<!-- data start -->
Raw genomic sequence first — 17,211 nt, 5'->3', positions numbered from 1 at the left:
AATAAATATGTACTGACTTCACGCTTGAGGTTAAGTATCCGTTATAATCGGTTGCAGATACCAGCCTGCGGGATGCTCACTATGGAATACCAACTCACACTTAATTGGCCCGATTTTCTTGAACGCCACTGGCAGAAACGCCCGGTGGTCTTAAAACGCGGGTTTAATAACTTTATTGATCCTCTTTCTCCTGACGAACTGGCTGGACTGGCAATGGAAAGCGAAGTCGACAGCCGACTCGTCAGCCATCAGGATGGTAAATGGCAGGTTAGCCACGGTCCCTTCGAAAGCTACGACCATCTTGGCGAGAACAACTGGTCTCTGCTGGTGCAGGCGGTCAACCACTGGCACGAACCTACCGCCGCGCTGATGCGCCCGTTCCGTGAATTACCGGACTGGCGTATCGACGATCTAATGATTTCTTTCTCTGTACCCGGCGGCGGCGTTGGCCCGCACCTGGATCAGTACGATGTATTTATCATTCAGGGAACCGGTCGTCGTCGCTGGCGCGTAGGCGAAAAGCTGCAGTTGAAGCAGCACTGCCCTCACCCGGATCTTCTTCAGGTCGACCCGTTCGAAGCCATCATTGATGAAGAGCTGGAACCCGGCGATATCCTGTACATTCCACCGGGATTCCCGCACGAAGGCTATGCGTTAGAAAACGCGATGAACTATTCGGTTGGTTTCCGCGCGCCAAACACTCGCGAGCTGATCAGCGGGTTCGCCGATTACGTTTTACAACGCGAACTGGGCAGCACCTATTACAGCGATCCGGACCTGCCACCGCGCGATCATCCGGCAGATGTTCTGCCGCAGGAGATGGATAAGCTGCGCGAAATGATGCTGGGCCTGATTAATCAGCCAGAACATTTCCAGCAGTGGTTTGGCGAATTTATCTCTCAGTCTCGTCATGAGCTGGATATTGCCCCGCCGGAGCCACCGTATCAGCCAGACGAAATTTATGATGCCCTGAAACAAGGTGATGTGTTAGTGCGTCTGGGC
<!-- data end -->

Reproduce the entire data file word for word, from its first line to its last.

Raw genomic sequence first — 17,211 nt, 5'->3', positions numbered from 1 at the left:
AATAAATATGTACTGACTTCACGCTTGAGGTTAAGTATCCGTTATAATCGGTTGCAGATACCAGCCTGCGGGATGCTCACTATGGAATACCAACTCACACTTAATTGGCCCGATTTTCTTGAACGCCACTGGCAGAAACGCCCGGTGGTCTTAAAACGCGGGTTTAATAACTTTATTGATCCTCTTTCTCCTGACGAACTGGCTGGACTGGCAATGGAAAGCGAAGTCGACAGCCGACTCGTCAGCCATCAGGATGGTAAATGGCAGGTTAGCCACGGTCCCTTCGAAAGCTACGACCATCTTGGCGAGAACAACTGGTCTCTGCTGGTGCAGGCGGTCAACCACTGGCACGAACCTACCGCCGCGCTGATGCGCCCGTTCCGTGAATTACCGGACTGGCGTATCGACGATCTAATGATTTCTTTCTCTGTACCCGGCGGCGGCGTTGGCCCGCACCTGGATCAGTACGATGTATTTATCATTCAGGGAACCGGTCGTCGTCGCTGGCGCGTAGGCGAAAAGCTGCAGTTGAAGCAGCACTGCCCTCACCCGGATCTTCTTCAGGTCGACCCGTTCGAAGCCATCATTGATGAAGAGCTGGAACCCGGCGATATCCTGTACATTCCACCGGGATTCCCGCACGAAGGCTATGCGTTAGAAAACGCGATGAACTATTCGGTTGGTTTCCGCGCGCCAAACACTCGCGAGCTGATCAGCGGGTTCGCCGATTACGTTTTACAACGCGAACTGGGCAGCACCTATTACAGCGATCCGGACCTGCCACCGCGCGATCATCCGGCAGATGTTCTGCCGCAGGAGATGGATAAGCTGCGCGAAATGATGCTGGGCCTGATTAATCAGCCAGAACATTTCCAGCAGTGGTTTGGCGAATTTATCTCTCAGTCTCGTCATGAGCTGGATATTGCCCCGCCGGAGCCACCGTATCAGCCAGACGAAATTTATGATGCCCTGAAACAAGGTGATGTGTTAGTGCGTCTGGGC